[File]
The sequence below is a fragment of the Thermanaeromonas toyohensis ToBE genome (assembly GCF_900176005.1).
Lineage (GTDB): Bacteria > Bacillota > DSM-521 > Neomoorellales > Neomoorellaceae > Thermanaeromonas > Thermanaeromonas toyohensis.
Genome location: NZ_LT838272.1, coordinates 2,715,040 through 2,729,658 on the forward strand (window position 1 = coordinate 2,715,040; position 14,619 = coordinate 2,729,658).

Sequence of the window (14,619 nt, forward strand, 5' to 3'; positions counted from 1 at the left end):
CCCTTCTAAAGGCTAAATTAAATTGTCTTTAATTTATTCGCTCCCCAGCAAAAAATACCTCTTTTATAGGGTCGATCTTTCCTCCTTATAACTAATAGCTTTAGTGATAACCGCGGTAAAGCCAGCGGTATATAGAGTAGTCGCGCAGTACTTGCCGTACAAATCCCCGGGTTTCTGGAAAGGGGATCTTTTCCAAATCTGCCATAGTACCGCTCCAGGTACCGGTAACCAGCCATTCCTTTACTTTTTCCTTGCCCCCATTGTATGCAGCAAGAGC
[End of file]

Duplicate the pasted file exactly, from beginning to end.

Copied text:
The sequence below is a fragment of the Thermanaeromonas toyohensis ToBE genome (assembly GCF_900176005.1).
Lineage (GTDB): Bacteria > Bacillota > DSM-521 > Neomoorellales > Neomoorellaceae > Thermanaeromonas > Thermanaeromonas toyohensis.
Genome location: NZ_LT838272.1, coordinates 2,715,040 through 2,729,658 on the forward strand (window position 1 = coordinate 2,715,040; position 14,619 = coordinate 2,729,658).

Sequence of the window (14,619 nt, forward strand, 5' to 3'; positions counted from 1 at the left end):
CCCTTCTAAAGGCTAAATTAAATTGTCTTTAATTTATTCGCTCCCCAGCAAAAAATACCTCTTTTATAGGGTCGATCTTTCCTCCTTATAACTAATAGCTTTAGTGATAACCGCGGTAAAGCCAGCGGTATATAGAGTAGTCGCGCAGTACTTGCCGTACAAATCCCCGGGTTTCTGGAAAGGGGATCTTTTCCAAATCTGCCATAGTACCGCTCCAGGTACCGGTAACCAGCCATTCCTTTACTTTTTCCTTGCCCCCATTGTATGCAGCAAGAGC